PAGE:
LONDON — The Holocaust has long been a staple of the film industry, from “Schindler’s List” to “Life Is Beautiful” to “The Boy in the Striped Pajamas.” Literature has produced searing treatments of the subject, from Primo Levi and Elie Wiesel onward. And art?
According to David Breuer-Weil, a Sotheby’s-trained expert in modern art, there is very little. The 20th century was the “most apocalyptic in history,” including two world wars and the Shoah, and yet, with few exceptions, artists have largely failed to grapple with the implications.
“Pop art was the dominant form to emerge after the Holocaust,” he says. “Culture — the collective unconscious — turned away from dealing with what it had to.”
It is a problem he wants to help rectify. He sees his own work, which is receiving increasing attention in his native Britain, as a direct response to the Holocaust — although this may come as a surprise to visitors to his latest solo show, Project 4. Nowhere in any of Breuer-Weil’s paintings or sculptures is there any reference to the genocide, or indeed to any other historical event. Instead, his theme is the condition of humanity: its place in the universe, the passage of time, the role and pitfalls of civilization.
“A lot of pieces that try to illustrate the Holocaust don’t succeed as works of art,” he says. “Mine are deeper — how has our world view been influenced by knowledge of [the killing]?”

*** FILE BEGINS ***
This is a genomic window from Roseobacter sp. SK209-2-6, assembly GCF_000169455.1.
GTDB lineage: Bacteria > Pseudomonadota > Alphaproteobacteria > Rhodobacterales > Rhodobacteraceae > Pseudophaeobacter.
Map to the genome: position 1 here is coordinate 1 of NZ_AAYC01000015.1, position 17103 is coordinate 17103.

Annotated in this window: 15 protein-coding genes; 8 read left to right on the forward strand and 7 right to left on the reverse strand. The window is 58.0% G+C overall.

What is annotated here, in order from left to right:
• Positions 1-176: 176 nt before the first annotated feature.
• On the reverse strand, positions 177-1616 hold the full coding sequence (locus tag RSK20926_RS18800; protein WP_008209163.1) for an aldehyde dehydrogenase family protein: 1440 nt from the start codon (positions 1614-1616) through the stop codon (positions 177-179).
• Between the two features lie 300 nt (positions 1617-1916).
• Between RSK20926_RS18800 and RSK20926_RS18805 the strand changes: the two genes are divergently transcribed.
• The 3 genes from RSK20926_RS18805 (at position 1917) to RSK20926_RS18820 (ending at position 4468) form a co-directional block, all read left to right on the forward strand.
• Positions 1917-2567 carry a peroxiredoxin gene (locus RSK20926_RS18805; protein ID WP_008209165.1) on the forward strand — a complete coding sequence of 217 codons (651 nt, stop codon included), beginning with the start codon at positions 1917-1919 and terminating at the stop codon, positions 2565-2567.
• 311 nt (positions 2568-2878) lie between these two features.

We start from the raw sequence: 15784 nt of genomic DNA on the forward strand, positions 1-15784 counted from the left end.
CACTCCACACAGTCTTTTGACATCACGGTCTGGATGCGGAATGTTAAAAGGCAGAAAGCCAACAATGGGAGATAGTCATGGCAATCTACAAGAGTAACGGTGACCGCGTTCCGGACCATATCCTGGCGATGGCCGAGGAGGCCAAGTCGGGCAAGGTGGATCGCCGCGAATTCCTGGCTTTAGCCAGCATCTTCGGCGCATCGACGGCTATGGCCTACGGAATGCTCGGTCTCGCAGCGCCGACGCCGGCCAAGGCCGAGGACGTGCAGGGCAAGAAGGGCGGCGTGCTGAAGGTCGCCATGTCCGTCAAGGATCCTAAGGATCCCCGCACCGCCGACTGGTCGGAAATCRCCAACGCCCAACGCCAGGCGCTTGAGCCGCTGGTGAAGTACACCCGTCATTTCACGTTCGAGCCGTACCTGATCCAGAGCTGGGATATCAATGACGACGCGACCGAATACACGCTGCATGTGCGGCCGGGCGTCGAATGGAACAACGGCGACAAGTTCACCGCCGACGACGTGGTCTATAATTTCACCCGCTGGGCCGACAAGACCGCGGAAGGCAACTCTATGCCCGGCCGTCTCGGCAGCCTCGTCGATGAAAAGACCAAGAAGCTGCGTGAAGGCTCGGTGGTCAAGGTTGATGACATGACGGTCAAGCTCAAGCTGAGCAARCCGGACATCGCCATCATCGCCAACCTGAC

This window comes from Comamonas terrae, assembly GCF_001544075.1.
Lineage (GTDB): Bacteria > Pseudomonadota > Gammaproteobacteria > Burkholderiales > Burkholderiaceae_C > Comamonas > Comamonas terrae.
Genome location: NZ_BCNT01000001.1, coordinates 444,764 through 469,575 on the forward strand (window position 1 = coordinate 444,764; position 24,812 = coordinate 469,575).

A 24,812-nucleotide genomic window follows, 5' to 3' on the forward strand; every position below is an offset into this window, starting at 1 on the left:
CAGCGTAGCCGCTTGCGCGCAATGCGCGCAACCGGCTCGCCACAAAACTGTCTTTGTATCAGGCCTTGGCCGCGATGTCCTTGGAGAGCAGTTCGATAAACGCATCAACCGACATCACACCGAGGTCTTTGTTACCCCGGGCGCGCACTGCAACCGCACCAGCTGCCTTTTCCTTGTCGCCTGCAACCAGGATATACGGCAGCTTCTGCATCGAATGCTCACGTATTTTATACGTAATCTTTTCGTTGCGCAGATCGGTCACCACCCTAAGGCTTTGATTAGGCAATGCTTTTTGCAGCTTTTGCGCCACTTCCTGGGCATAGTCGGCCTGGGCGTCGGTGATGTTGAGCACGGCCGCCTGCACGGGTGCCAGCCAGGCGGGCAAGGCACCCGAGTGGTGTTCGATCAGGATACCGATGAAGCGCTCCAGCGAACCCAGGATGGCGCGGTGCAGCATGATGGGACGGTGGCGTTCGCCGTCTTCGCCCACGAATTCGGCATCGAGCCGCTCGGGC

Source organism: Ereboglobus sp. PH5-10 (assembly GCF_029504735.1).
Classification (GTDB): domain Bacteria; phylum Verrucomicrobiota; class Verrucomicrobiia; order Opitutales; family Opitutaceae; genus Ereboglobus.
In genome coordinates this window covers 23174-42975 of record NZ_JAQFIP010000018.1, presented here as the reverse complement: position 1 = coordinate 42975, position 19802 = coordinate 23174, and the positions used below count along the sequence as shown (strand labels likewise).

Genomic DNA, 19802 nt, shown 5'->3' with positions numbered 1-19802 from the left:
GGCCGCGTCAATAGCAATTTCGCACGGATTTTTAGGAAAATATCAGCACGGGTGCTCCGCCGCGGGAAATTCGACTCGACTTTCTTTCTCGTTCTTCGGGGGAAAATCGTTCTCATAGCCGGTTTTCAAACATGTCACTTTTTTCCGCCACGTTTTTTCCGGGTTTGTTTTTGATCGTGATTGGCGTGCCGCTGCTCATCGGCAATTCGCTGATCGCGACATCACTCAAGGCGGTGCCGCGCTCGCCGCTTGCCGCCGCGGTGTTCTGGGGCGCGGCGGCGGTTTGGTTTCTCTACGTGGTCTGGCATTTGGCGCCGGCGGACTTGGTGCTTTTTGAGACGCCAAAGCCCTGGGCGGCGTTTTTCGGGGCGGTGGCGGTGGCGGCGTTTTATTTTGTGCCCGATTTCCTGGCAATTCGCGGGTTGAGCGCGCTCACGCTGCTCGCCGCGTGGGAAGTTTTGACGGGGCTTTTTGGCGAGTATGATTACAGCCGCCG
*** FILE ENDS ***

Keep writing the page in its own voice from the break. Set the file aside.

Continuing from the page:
His current exhibition — whose run has already been extended twice, now to March 24 — is housed in an appropriately primordial atmosphere: in the the Vaults under the Waterloo tube station. The cavernous space is accessed through a long, graffiti-sprayed tunnel, and trains regularly rumble overhead. The 70 canvasses displayed are as mammoth as Breuer-Weil’s artistic ambitions, measuring up to four meters (13 feet) wide and with striking, bold colors. There are also another 60 works on paper and in bronze.
The opening room is dominated by “Emergence,” a four-part sculpture that shows man rising up in stages from the mud. While evolution is alluded to, here there are no monkeys; man appears immediately. But neither does there seem to be a creator. The final homosapien — scarred by marks and written words, including the word “Adam,” or man, in Hebrew — is a powerful creature, pulling itself up with muscular arms and marching purposefully forward.
In a jarring juxtaposition, this is the first and last time man is portrayed as so powerful. Elsewhere, Breuer-Weil’s humans are tiny cogs in an infinite universe, at the mercy of physical and temporal forces beyond their control.